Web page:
Columbus Day, Monuments Represent Values Worth Fighting For

It's time we take a stand against the fever pitch that aims to erase Columbus' holidays and monuments.

Italian Americans rallied at New York City Hall on Thursday in support of keeping the statue of Christopher Columbus in Columbus Circle.

The protest was triggered after city officials requested that the statue be considered for removal as part of Mayor Bill de Blasio’s review of what he called “symbols of hate” on city property.

Read this letter from the Columbus Citizens Foundation in response to the Columbus circle issue. 

We at ISDA strongly disagree with such positions, and it’s our aim to peacefully counter the fever pitch that calls for uprooting Columbus’ statues and involves changing Columbus Day to Indigenous Peoples Day.

As we have in the past, we will continue to offer our full support to Italian Americans who want to preserve these monuments and the spirit of discovery and exploration — not hate and oppression — that they symbolize.

Our Solution 

Seattle, Minneapolis, Berkeley and Santa Cruz have rededicated our holiday to Indigenous Peoples Day, as did Oberlin, Ohio this past week. Now there are calls from New York to Columbus, Ohio to Los Angeles to erase the 80-year-old national holiday that collectively celebrates our culture, heritage and traditions by acknowledging the sacrifices, accomplishments and contributions from generations past and present.

The Italian-American community has always supported the designation of an Indigenous Peoples Day as it is certainly most rightly and most justly deserved. We respectfully suggest the day after Thanksgiving, or August 9th (the day the United Nations has designated as Indigenous Peoples Day throughout the world) to be considered as alternate options.

What we don’t support is the political agenda of those who want to rewrite history, and in the process, diminish and distort our traditions by targeting Columbus Day.

A tradition of pride and unity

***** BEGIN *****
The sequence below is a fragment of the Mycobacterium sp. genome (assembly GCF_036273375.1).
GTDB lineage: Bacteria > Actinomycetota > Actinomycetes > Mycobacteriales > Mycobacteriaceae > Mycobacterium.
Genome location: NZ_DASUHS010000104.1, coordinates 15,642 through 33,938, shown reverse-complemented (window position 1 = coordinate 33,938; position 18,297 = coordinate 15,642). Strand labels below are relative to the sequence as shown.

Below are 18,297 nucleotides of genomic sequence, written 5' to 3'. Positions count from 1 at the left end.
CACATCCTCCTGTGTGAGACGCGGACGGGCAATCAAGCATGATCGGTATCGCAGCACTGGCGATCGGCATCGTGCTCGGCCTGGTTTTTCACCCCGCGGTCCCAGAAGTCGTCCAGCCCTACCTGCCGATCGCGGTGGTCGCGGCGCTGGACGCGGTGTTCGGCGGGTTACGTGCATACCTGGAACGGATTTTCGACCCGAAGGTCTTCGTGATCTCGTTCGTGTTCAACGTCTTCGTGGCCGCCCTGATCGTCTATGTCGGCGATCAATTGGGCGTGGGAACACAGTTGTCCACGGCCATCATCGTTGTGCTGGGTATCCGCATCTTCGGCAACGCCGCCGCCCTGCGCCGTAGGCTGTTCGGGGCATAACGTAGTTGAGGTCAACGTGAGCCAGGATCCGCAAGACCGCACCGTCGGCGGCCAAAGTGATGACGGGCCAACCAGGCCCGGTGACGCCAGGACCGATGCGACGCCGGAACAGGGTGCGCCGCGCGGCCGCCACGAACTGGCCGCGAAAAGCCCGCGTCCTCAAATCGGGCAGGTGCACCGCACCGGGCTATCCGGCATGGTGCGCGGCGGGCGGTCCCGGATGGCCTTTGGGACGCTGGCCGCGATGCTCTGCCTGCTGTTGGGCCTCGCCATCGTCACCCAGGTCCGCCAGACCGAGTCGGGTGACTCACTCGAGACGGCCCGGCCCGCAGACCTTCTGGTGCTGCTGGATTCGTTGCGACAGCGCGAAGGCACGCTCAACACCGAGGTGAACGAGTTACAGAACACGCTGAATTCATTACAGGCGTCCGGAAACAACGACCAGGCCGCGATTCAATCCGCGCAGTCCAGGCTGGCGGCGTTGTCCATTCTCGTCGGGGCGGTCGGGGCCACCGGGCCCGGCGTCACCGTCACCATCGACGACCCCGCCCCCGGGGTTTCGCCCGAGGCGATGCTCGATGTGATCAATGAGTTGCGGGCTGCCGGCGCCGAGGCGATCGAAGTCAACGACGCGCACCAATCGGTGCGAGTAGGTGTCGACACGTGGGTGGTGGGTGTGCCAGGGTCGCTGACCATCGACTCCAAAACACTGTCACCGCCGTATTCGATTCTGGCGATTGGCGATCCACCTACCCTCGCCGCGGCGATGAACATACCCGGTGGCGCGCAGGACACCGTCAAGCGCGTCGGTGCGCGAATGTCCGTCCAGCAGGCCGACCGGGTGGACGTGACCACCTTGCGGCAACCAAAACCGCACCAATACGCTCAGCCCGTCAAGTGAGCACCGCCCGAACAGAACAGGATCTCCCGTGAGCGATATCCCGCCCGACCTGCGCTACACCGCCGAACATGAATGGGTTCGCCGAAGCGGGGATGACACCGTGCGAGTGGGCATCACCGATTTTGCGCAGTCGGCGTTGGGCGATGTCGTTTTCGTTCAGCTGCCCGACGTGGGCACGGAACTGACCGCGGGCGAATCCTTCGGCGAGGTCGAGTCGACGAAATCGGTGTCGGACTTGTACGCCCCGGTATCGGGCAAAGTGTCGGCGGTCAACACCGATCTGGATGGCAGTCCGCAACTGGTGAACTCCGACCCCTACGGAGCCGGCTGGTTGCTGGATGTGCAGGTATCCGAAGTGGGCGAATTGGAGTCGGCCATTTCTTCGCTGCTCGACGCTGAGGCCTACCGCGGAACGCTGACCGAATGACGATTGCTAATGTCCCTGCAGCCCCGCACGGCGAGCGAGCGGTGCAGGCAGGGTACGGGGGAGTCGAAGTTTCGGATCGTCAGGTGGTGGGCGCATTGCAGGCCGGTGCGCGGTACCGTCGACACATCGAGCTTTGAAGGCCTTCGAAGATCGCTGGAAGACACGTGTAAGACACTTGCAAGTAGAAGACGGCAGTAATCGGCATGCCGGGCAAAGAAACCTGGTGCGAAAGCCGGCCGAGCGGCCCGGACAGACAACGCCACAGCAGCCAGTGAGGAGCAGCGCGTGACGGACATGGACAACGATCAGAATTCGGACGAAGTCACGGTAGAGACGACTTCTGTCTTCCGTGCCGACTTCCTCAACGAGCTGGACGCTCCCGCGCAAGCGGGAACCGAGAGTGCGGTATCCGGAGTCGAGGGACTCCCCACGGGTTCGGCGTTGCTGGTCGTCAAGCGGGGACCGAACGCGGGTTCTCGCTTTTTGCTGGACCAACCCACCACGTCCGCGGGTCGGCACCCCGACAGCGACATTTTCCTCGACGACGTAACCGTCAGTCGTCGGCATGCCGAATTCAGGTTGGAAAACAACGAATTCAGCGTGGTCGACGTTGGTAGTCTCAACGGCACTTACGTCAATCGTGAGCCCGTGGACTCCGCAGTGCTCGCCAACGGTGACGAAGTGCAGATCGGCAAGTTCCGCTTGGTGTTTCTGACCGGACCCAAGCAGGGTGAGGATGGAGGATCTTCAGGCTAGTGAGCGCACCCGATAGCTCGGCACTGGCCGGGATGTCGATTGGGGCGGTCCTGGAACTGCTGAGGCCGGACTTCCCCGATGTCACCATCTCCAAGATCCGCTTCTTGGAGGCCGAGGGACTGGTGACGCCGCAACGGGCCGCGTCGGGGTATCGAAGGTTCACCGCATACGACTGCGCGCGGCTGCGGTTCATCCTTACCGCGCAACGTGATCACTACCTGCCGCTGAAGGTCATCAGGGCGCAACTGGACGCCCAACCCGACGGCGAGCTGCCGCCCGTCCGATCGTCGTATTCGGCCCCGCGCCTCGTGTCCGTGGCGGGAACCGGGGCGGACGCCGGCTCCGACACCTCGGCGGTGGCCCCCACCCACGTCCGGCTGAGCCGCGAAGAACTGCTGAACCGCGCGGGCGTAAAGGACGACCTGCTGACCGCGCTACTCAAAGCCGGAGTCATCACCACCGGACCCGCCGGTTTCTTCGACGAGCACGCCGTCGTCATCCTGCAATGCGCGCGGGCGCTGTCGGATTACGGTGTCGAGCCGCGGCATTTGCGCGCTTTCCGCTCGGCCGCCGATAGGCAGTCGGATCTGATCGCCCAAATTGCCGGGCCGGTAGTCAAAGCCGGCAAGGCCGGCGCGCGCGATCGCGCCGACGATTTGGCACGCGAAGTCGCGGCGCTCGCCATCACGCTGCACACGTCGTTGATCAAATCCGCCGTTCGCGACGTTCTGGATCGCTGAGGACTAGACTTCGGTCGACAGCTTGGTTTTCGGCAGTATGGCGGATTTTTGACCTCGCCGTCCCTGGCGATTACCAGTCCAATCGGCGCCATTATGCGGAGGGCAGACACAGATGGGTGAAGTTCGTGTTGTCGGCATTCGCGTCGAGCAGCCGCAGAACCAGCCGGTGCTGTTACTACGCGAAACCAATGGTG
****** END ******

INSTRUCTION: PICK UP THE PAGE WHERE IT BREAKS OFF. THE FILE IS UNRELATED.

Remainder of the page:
Columbus Day has become synonymous with Italian Heritage Day, the day when Italian Americans remember the sacrifices made by their parents and grandparents, and the contributions Italian Americans have made in the U.S.

The time-honored Columbus Day parades actually began in the late 1800s as Italian immigrants attempted to create a sense of self-esteem and dignity during a period where they were subjected to bigotry and prejudice throughout the country.

A movement forward

Despite the recent rededications, it was the tragic acts that played out in Charlottesville earlier this month that have moved politicians and their constituents to take down monuments and petition for name changes. We neither endorse nor will we tolerate the rhetoric or actions of misguided hate groups in America that have used national monuments to underpin their destructive and reprehensible causes.

Columbus’s journey launched 500 years of immigration to America, attracting peoples from throughout the world seeking a better life for their families — this is the spirit we champion and are fighting to preserve.

Each October (which coincidentally is Italian American Heritage Month), Italian Americans rally together at Columbus Day parades across the nation, celebrating history, traditions and values as a culture.

We plan on marching, cheering and celebrating our holiday while continuing to respect other cultures.

We hope you join us in our mission to defend our traditions, uphold our culture and peacefully seek an outcome that provides a just and equitable solution for everyone concerned.

Basil M Russo, President, Order ISDA


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